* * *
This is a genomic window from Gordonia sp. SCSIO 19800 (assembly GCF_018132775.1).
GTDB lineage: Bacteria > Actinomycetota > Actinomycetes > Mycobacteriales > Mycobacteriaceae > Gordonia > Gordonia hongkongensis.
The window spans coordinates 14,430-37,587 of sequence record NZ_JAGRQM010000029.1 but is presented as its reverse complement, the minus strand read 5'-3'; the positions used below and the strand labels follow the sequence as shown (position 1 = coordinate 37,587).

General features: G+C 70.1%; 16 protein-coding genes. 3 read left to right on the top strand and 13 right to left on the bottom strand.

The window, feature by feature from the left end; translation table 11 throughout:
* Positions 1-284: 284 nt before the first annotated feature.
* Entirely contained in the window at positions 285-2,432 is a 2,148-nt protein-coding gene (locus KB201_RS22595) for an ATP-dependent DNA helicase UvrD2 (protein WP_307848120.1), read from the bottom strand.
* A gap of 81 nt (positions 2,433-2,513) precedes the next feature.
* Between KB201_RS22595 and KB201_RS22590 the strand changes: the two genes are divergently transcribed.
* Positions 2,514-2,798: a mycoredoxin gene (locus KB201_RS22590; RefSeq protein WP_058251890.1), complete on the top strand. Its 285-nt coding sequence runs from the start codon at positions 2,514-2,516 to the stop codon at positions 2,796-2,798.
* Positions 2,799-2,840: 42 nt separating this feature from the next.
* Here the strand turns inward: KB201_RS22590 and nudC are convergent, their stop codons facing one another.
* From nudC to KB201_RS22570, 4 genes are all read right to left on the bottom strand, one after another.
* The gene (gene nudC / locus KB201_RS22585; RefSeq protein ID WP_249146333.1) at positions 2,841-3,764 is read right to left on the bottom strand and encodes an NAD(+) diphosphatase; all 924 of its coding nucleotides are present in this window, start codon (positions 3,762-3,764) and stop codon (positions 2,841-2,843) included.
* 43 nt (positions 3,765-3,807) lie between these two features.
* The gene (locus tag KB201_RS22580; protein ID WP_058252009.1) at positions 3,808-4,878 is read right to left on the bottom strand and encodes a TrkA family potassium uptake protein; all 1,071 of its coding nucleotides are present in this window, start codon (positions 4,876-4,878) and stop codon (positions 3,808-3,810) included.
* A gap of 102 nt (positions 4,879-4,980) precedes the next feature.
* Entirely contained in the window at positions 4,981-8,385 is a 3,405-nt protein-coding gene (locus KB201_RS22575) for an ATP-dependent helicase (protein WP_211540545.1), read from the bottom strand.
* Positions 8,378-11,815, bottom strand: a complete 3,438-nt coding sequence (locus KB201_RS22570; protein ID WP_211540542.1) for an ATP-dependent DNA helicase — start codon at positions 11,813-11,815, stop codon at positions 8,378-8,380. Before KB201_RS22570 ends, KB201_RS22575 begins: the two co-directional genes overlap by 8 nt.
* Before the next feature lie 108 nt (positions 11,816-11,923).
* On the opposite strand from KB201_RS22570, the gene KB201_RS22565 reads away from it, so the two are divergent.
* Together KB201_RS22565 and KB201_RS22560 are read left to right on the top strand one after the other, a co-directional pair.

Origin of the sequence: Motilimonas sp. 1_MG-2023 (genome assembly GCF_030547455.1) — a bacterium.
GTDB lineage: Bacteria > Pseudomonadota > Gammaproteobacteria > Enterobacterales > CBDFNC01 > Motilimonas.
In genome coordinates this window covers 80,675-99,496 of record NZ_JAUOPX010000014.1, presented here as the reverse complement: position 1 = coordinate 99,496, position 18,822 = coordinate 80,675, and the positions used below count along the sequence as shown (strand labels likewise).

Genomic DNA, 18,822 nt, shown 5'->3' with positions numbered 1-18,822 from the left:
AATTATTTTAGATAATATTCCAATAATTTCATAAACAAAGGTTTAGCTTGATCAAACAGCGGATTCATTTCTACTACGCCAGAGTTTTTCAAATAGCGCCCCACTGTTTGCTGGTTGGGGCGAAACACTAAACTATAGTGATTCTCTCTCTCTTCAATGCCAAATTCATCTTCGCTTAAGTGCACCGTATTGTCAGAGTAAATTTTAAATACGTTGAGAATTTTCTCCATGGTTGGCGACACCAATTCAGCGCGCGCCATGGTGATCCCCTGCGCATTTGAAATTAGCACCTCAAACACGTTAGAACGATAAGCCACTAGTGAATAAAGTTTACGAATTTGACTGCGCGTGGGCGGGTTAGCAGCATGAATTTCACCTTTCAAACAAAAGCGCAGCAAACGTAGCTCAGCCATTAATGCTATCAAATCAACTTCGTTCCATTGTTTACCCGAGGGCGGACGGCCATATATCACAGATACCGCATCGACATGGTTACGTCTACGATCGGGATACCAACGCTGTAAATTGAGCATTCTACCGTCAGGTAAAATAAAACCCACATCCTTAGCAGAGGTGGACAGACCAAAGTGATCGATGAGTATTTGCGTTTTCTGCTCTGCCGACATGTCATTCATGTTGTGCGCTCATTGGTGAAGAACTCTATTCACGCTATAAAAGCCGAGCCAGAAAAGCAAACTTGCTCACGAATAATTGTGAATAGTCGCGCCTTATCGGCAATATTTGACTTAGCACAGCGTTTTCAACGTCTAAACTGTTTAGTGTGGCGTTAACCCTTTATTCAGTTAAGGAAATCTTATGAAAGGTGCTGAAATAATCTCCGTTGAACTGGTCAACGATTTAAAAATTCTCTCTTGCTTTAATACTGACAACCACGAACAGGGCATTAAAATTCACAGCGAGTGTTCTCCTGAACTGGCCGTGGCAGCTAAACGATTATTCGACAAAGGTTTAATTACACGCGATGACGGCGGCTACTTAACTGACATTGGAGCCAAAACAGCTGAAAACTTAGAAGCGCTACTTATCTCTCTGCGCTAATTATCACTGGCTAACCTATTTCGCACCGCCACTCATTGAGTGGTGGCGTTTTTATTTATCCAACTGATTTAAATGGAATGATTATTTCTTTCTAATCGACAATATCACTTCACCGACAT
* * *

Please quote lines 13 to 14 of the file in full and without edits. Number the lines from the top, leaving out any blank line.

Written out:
* From nudC to KB201_RS22570, 4 genes are all read right to left on the bottom strand, one after another.
* The gene (gene nudC / locus KB201_RS22585; RefSeq protein ID WP_249146333.1) at positions 2,841-3,764 is read right to left on the bottom strand and encodes an NAD(+) diphosphatase; all 924 of its coding nucleotides are present in this window, start codon (positions 3,762-3,764) and stop codon (positions 2,841-2,843) included.